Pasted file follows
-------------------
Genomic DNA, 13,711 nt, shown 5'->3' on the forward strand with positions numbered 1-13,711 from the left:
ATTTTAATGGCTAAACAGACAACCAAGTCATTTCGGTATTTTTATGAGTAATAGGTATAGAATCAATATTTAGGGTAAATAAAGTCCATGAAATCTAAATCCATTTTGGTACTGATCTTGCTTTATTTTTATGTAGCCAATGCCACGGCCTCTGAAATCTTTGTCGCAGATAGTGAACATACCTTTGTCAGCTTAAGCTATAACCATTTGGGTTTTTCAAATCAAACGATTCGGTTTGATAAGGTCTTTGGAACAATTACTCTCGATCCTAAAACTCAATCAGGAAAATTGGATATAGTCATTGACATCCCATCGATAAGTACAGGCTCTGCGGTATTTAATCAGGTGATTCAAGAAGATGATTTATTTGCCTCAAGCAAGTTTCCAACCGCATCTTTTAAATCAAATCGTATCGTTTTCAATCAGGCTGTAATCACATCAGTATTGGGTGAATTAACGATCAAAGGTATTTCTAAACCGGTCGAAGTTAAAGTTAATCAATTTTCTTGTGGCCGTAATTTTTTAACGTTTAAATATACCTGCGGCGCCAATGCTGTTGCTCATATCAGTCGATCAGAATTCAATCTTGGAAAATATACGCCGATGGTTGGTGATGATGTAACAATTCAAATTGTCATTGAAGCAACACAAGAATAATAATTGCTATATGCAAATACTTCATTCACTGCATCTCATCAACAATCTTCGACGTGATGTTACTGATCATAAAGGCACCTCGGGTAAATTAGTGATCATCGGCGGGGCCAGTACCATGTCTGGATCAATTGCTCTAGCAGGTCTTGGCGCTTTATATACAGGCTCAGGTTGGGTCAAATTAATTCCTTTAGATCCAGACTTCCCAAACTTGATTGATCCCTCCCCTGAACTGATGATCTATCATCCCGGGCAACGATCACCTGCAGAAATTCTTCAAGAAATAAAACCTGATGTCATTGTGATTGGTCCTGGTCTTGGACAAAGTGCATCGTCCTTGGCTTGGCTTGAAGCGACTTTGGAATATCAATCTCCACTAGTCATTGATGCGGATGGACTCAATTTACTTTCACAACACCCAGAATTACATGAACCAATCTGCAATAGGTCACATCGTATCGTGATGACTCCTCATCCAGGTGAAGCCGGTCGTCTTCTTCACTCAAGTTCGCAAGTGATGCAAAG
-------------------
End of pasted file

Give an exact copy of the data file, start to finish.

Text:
Genomic DNA, 13,711 nt, shown 5'->3' on the forward strand with positions numbered 1-13,711 from the left:
ATTTTAATGGCTAAACAGACAACCAAGTCATTTCGGTATTTTTATGAGTAATAGGTATAGAATCAATATTTAGGGTAAATAAAGTCCATGAAATCTAAATCCATTTTGGTACTGATCTTGCTTTATTTTTATGTAGCCAATGCCACGGCCTCTGAAATCTTTGTCGCAGATAGTGAACATACCTTTGTCAGCTTAAGCTATAACCATTTGGGTTTTTCAAATCAAACGATTCGGTTTGATAAGGTCTTTGGAACAATTACTCTCGATCCTAAAACTCAATCAGGAAAATTGGATATAGTCATTGACATCCCATCGATAAGTACAGGCTCTGCGGTATTTAATCAGGTGATTCAAGAAGATGATTTATTTGCCTCAAGCAAGTTTCCAACCGCATCTTTTAAATCAAATCGTATCGTTTTCAATCAGGCTGTAATCACATCAGTATTGGGTGAATTAACGATCAAAGGTATTTCTAAACCGGTCGAAGTTAAAGTTAATCAATTTTCTTGTGGCCGTAATTTTTTAACGTTTAAATATACCTGCGGCGCCAATGCTGTTGCTCATATCAGTCGATCAGAATTCAATCTTGGAAAATATACGCCGATGGTTGGTGATGATGTAACAATTCAAATTGTCATTGAAGCAACACAAGAATAATAATTGCTATATGCAAATACTTCATTCACTGCATCTCATCAACAATCTTCGACGTGATGTTACTGATCATAAAGGCACCTCGGGTAAATTAGTGATCATCGGCGGGGCCAGTACCATGTCTGGATCAATTGCTCTAGCAGGTCTTGGCGCTTTATATACAGGCTCAGGTTGGGTCAAATTAATTCCTTTAGATCCAGACTTCCCAAACTTGATTGATCCCTCCCCTGAACTGATGATCTATCATCCCGGGCAACGATCACCTGCAGAAATTCTTCAAGAAATAAAACCTGATGTCATTGTGATTGGTCCTGGTCTTGGACAAAGTGCATCGTCCTTGGCTTGGCTTGAAGCGACTTTGGAATATCAATCTCCACTAGTCATTGATGCGGATGGACTCAATTTACTTTCACAACACCCAGAATTACATGAACCAATCTGCAATAGGTCACATCGTATCGTGATGACTCCTCATCCAGGTGAAGCCGGTCGTCTTCTTCACTCAAGTTCGCAAGTGATGCAAAG